Year of Graduation


Level of Access

Open Access Thesis

Embargo Period


Department or Program


First Advisor

Krista Van Vleet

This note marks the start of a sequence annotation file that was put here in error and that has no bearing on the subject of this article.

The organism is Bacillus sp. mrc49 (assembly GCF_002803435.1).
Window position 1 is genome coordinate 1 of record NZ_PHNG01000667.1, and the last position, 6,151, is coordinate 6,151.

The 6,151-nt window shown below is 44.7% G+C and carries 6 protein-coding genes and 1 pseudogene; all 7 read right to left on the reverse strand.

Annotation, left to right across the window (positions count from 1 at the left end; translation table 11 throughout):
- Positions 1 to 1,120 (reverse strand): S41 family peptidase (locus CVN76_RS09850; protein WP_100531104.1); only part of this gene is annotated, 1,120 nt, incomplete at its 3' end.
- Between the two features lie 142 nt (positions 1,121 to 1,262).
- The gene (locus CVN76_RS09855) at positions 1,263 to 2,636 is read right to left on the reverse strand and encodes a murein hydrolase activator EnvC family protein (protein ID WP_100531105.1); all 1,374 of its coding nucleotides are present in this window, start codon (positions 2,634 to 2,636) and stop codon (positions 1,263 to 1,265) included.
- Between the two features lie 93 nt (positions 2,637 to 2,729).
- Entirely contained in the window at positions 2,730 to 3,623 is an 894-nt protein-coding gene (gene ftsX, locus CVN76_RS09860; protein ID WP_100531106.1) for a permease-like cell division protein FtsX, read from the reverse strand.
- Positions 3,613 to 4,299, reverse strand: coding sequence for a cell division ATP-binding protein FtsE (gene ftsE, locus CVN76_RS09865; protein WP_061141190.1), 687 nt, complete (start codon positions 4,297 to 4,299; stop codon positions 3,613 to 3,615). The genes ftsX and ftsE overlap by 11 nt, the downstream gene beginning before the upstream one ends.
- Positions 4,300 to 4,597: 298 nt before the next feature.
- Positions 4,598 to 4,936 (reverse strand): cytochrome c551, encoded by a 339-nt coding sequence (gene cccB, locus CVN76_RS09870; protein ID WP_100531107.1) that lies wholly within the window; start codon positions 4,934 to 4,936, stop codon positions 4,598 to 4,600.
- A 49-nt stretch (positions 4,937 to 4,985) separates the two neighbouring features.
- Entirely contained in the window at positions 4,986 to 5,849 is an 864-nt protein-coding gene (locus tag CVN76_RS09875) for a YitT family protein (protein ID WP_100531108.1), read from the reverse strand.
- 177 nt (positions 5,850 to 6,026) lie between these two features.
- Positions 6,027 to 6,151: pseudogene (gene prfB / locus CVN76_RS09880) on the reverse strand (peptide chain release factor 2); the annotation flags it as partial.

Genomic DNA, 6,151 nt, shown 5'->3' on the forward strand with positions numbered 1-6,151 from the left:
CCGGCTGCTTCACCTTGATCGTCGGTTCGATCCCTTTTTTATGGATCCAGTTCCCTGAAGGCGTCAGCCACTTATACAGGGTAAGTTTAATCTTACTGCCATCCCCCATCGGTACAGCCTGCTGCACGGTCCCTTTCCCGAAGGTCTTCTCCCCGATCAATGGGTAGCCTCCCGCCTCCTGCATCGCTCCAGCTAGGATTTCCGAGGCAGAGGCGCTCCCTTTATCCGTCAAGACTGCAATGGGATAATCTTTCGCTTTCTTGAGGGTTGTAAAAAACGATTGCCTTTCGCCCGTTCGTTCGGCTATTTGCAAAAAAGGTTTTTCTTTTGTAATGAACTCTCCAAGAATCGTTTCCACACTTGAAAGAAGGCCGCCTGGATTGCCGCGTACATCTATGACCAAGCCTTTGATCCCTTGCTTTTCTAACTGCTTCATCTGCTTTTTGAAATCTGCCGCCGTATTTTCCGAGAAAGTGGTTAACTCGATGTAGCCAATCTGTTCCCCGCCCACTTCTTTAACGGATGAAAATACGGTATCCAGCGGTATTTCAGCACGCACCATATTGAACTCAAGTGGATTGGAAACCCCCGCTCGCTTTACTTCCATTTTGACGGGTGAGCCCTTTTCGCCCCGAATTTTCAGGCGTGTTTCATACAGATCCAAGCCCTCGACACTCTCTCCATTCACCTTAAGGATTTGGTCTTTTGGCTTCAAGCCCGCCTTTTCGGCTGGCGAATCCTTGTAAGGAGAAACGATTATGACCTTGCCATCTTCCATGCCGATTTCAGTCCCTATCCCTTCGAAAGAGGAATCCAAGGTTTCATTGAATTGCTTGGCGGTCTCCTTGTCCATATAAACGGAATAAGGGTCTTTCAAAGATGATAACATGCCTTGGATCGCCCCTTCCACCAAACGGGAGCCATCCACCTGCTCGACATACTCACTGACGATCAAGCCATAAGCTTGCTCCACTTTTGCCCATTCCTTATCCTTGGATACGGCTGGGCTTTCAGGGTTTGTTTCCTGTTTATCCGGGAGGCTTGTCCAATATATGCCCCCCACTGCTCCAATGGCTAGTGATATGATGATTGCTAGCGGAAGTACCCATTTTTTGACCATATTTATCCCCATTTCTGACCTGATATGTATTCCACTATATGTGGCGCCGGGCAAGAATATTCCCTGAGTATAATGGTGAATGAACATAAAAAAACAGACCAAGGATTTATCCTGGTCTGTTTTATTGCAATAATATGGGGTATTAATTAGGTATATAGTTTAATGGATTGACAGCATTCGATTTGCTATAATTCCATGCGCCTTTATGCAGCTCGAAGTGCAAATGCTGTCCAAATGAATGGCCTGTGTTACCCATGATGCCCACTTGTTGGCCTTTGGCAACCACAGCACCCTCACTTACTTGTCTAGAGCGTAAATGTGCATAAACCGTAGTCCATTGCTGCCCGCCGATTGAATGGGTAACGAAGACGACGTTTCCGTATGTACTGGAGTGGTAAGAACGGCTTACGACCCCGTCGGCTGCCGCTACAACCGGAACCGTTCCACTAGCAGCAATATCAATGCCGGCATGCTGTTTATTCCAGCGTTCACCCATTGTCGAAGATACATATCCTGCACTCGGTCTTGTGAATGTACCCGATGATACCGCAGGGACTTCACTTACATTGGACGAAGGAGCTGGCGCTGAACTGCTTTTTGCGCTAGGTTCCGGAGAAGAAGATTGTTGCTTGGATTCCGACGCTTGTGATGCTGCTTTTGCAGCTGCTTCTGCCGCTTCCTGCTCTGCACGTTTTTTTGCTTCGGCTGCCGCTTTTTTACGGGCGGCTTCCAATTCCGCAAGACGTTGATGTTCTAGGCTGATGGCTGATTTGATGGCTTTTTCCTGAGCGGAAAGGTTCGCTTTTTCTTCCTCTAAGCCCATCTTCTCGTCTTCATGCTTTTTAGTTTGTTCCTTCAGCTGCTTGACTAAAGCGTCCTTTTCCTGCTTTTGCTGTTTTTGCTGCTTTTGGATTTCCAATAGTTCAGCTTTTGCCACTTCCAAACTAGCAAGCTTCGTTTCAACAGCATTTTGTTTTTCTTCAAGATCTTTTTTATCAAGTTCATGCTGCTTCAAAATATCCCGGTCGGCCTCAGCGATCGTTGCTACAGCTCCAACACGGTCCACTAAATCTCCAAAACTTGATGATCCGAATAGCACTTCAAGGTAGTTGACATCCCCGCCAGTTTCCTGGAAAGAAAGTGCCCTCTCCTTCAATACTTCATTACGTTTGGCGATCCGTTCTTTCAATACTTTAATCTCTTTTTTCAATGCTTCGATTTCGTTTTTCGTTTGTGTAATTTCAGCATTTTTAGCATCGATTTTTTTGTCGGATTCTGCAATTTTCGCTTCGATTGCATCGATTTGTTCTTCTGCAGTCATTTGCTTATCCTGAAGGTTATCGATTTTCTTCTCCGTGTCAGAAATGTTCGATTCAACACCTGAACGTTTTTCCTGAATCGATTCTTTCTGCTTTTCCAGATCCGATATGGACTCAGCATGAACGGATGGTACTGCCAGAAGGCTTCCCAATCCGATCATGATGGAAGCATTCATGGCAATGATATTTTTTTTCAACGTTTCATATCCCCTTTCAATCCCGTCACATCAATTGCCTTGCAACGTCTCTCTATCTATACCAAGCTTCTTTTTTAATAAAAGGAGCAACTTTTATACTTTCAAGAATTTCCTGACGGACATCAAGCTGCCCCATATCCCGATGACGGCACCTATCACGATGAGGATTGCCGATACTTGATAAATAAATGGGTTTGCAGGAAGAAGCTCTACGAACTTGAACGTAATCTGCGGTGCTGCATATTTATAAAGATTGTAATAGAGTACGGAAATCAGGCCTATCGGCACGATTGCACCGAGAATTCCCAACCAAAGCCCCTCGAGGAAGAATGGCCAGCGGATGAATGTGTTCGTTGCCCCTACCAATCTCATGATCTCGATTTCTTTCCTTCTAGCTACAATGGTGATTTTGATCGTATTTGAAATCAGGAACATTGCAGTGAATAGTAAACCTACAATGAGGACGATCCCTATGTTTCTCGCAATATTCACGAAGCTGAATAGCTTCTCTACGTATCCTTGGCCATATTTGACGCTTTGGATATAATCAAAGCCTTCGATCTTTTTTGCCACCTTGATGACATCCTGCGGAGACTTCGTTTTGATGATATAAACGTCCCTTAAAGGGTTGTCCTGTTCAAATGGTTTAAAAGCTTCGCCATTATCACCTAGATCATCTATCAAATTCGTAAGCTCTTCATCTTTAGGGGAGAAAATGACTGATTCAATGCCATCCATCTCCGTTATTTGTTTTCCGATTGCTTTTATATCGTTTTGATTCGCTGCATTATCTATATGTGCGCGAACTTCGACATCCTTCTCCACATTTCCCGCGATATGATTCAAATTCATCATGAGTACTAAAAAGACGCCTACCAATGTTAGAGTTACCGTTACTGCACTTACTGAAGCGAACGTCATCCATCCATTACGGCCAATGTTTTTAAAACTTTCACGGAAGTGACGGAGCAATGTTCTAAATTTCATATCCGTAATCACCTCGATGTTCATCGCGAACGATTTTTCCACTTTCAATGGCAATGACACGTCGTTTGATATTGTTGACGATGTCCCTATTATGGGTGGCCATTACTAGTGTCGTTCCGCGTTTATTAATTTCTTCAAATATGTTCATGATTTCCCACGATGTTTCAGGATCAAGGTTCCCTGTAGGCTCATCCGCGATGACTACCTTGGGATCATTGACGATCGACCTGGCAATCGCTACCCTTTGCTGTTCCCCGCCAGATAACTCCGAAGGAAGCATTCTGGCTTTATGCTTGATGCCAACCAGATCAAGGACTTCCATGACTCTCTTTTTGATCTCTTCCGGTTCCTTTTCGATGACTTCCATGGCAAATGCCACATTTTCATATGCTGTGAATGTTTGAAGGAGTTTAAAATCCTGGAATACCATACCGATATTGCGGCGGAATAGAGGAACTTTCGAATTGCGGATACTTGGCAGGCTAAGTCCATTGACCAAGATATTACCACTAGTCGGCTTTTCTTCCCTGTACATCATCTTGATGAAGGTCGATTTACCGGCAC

Since the late 1800s, people have immigrated to the United states from Lebanon and Syria, and the community’s racial and ethnic position within the United States has been contested ever since. Previous research emphasizes that while people from the Middle East and North Africa (MENA) are legally classified as “white” on the U.S. Census. However, many people from the region do not identify as white, and they often face discrimination or threats of violence. For people of Arab and Christian backgrounds this is further complicated because they are a part of the majority through their religion, but part of a minority through their ethnic background. In addition, media depictions of MENAs tend to be homogenizing and stereotypical. This thesis attempts to fill a gap in literature on Christian Lebanese American identities by conducting ethnographic interviews with Lebanese-Americans from a variety of generations. It pulls from theories of diaspora and race, emphasizing the importance of context and migration trajectories when understanding Lebanese American identities. My findings demonstrate wide-ranging diversity in how Christian Lebanese-Americans understand and articulate identity due to three major factors: divergent migrant pathways in multiple countries, generational difference given changing racial politics in the U.S., and generational difference given the impacts of U.S. foreign policy in the Middle East upon young Lebanese-Americans.